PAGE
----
BRUSSELS — Finance ministers of the European Community on Monday committed themselves to improving conditions for non-inflationary growth in their economies.
In a joint statement issued after a daylong meeting here, they said their nations are determined to take the economic steps needed to calm the world's financial markets.
The ministers agreed to improve conditions for internally generated, non-inflationary economic growth, the statement said. But it stressed the urgent need for an early decision on further substantial cuts of the U.S. budget deficit.
"The European countries intend to cooperate actively with other countries in decisions to ensure a more stable development of world financial and foreign exchange markets," they said.
British Chancellor of the Exchequer Nigel Lawson told reporters, "Agreement on a reduction of the U.S. budget deficit is a prerequisite for a G-7 (Group of Seven major Western industrialized nations) meeting."
Monetary Cooperation Stressed
He said it would not be right to specify what measures the Europeans are prepared to take once Washington has reached an accord on its deficit.
The United States has long been prodding its European trading partners to stimulate their own economies so that they will suck in more U.S. exports and improve Washington's negative trade balance.
Monday's cautiously worded statement stressed the importance of continuing the fiscal and monetary cooperation agreed upon in last February's Louvre Accord by the United States, Japan, West Germany, Britain, France, and Canada. These nations, with Italy, compose the G-7.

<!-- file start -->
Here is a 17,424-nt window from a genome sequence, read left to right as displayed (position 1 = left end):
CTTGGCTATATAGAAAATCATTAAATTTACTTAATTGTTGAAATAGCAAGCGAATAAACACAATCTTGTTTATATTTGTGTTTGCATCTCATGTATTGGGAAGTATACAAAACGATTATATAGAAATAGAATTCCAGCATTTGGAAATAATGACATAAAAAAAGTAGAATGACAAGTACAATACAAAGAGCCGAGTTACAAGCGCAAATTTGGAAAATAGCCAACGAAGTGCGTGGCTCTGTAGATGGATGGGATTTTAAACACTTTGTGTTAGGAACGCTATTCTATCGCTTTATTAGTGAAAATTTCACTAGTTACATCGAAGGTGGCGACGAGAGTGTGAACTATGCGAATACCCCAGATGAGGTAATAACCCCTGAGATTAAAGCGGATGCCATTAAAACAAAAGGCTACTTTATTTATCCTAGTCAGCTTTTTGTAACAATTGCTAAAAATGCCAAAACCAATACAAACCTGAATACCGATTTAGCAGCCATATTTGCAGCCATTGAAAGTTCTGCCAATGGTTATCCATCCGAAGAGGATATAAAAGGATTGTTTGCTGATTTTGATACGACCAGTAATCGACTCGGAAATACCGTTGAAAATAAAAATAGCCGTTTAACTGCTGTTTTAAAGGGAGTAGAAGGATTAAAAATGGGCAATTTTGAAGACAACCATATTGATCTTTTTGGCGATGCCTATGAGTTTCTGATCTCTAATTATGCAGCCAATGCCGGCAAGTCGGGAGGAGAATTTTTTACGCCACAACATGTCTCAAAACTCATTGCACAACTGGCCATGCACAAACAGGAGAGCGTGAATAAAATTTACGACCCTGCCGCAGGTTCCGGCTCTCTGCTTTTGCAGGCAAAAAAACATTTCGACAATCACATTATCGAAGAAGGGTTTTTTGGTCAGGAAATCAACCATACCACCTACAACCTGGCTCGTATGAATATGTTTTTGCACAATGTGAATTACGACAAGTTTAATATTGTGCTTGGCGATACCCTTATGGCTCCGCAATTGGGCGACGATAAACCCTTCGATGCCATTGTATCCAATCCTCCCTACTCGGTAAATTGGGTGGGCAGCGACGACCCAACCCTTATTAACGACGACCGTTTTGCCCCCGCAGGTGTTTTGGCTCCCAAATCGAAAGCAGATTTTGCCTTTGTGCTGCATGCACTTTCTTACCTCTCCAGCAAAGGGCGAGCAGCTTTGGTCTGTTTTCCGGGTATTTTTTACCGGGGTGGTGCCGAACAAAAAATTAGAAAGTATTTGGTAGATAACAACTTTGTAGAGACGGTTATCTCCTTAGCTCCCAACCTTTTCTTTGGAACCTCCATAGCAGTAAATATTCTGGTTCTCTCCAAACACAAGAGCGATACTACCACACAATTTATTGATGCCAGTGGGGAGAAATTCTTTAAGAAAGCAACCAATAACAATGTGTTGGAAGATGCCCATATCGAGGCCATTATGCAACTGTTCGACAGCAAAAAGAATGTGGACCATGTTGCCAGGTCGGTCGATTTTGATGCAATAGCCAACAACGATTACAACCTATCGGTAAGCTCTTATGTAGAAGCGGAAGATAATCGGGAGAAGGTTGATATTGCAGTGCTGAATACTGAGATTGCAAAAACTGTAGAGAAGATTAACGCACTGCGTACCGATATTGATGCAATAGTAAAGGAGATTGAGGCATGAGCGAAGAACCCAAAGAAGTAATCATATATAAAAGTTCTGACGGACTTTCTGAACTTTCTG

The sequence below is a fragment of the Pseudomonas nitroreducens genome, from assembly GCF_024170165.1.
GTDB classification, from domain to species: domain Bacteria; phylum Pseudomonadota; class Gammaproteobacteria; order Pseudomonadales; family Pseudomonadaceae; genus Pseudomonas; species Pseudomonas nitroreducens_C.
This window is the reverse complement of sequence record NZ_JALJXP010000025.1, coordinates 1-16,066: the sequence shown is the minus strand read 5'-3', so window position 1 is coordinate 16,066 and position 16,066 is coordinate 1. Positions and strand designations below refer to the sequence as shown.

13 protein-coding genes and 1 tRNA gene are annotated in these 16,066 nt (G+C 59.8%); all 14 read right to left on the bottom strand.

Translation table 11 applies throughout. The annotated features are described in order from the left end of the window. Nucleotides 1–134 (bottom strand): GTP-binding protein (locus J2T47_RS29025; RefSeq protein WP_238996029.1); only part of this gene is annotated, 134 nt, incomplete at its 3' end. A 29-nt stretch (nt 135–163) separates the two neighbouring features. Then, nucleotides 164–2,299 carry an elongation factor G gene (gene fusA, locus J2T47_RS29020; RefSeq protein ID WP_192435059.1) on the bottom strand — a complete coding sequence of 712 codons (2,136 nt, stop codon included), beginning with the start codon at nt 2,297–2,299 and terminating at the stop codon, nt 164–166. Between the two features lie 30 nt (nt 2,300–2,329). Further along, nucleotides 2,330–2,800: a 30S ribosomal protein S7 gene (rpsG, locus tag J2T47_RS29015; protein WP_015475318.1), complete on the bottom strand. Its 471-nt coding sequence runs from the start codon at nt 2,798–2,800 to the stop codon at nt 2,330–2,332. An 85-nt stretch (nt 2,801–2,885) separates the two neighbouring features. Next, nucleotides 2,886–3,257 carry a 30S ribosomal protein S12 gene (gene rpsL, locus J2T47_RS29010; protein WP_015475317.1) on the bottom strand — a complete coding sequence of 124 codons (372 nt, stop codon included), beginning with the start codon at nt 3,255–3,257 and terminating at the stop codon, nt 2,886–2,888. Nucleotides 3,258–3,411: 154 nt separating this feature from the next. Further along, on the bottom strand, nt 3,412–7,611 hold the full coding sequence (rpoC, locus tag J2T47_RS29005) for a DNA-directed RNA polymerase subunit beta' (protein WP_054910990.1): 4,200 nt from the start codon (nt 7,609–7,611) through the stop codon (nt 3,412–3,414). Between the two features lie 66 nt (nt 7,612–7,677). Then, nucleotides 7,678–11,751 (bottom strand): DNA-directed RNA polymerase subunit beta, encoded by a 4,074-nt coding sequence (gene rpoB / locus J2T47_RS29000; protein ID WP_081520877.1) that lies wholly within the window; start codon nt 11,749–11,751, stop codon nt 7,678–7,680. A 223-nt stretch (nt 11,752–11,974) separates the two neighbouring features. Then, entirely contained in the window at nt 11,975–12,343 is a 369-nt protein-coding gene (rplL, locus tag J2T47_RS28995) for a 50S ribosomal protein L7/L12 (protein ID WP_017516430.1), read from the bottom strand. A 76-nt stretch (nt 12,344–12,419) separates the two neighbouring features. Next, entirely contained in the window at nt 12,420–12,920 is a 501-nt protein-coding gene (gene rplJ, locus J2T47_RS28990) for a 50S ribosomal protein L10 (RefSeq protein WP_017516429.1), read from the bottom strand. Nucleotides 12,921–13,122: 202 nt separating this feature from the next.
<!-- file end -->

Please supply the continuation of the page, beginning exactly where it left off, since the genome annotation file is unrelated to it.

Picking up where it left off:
Commitments made in the so-called Louvre accord must be implemented by all parties in full and without delay, the EC statement added.
"The Louvre accord still stands and is the basis of any cooperation (of G-7)," West German Finance Minister Gerhard Stoltenberg told reporters.
The recent sharp drop of the dollar has led to speculation that the accord has become virtually defunct.
Stoltenberg said that contrary to common assumptions, the United States had no interest in a further fall of the dollar.
The EC statement said a yet lower dollar would worsen economic prospects for all nations, including the United States.
EC member states would improve conditions for further internally generated, non-inflationary growth, it added.
Stemming speculation about a possible realignment of the eight-currency European Monetary System of limited floating exchange rates, the statement said: "All member countries will continue to meet in full their obligations within the existing margins of the EMS."
Lawson said he thought there had been some concern at the finance ministers' meeting over the rate of economic growth in West Germany. "I think this concern is shared by the German government itself," he added.
Stoltenberg said Bonn had fulfilled its commitments under the Louvre accord fully but would examine whether there was any need for further decisions.
He said his government would allow the 1988 budget deficit to overshoot its target if there was a shortfall in contributions from profits of the country's central bank, the Bundesbank.